No significant difference was found among the 4 different approaches with regard to the surgical depth, surgical freedom, or medial exposure area of the pulvinar. In the pairwise comparison, the cSCIT approach provided a significantly larger lateral exposure (39 ± 9.8 mm2) than iSCIT (19 ± 10.3 mm2, p < 0.01), iOCTT (19 ± 8.2 mm2, p < 0.01), and cOCTF (28 ± 7.3 mm2, p = 0.02) approaches. The total exposure area with a cSCIT approach (75 ± 23.1 mm2) was significantly larger than with iOCTT (43 ± 16.4 mm2, p < 0.01) and iSCIT (40 ± 20.2 mm2, p = 0.01) approaches (pairwise, p ≤ 0.01).

CONCLUSIONS

The cSCIT approach is preferable among the 4 compared approaches, demonstrating better exposure to the cisternal pulvinar than ipsilateral approaches and a larger lateral exposure than the cOCTF approach. Both contralateral approaches described (cSCIT and cOCTF) provided enhanced lateral exposure to the pulvinar, while the cOCTF provided a larger exposure to the lateral portion of the pulvinar than the iOCTT. Medial exposure and maneuverability did not differ among the approaches. A short tentorium may negatively impact an ipsilateral approach because the cingulate isthmus and parahippocampal gyrus tend to protrude, in which case they can obstruct access to the cisternal pulvinar ipsilaterally.

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Mohamed A. Labib, Leandro Borba Moreira, Xiaochun Zhao, Sirin Gandhi, Claudio Cavallo, Ali Tayebi Meybodi, A. Samy Youssef, Andrew S. Little, Peter Nakaji, Mark C. Preul and Michael T. Lawton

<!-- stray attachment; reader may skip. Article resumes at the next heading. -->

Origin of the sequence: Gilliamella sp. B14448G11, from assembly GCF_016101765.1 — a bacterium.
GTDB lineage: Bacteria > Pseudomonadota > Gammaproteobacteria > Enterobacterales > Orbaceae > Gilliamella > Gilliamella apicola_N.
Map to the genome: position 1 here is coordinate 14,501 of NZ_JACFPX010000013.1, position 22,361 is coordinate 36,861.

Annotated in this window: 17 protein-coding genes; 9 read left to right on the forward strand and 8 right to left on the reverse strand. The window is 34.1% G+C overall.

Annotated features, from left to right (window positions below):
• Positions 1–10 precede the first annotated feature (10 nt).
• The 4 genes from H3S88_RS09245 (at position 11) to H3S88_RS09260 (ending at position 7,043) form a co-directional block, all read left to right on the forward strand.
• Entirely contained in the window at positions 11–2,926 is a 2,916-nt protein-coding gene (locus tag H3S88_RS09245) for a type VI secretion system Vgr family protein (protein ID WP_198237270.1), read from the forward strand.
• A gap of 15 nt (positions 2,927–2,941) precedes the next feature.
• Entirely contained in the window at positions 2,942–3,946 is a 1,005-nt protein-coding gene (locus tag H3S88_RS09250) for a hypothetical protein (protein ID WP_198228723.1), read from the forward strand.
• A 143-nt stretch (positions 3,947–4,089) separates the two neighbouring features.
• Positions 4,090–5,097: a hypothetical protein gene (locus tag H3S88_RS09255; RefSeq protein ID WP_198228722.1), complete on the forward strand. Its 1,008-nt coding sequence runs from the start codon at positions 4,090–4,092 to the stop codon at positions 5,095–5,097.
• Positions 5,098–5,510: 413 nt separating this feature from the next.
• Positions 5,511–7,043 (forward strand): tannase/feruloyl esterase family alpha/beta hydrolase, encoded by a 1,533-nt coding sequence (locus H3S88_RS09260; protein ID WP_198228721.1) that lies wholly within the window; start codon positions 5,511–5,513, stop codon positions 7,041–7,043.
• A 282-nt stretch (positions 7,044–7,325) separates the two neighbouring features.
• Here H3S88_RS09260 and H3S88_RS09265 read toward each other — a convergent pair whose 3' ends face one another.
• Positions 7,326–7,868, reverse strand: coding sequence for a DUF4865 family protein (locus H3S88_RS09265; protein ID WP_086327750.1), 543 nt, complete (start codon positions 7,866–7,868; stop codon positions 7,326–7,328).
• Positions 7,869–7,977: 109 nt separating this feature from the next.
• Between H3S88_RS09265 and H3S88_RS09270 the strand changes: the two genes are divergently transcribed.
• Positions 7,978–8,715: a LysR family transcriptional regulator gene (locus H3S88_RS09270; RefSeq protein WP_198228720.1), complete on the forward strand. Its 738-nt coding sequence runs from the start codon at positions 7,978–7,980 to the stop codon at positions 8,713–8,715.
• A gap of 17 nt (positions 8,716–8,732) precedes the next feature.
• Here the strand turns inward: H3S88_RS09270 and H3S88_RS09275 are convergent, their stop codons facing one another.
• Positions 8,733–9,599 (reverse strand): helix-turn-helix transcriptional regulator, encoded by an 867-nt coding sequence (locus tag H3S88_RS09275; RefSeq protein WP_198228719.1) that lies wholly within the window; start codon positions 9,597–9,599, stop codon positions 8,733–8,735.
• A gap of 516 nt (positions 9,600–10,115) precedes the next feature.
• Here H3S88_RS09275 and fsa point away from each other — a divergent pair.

OBJECTIVE

The pretemporal transcavernous approach (PTA) and the endoscopic endonasal transcavernous approach (EETA) are both used to access the retroclival region. A direct quantitative comparison of both approaches has not been made. The authors compared the technical nuances of, and surgical exposure afforded by, each approach and identified the key elements of the approach selection process.

METHODS

Fourteen cadaveric specimens underwent either PTA (group A) or EETA with unilateral (group B) followed by bilateral (group C) interdural pituitary gland transposition. The percentage of drilled clivus; length of exposed oculomotor nerve (cranial nerve [CN] III), posterior cerebral artery (PCA), and superior cerebellar artery (SCA); and surgical area of exposure of both cerebral peduncles and the pons for the 3 groups were measured and compared.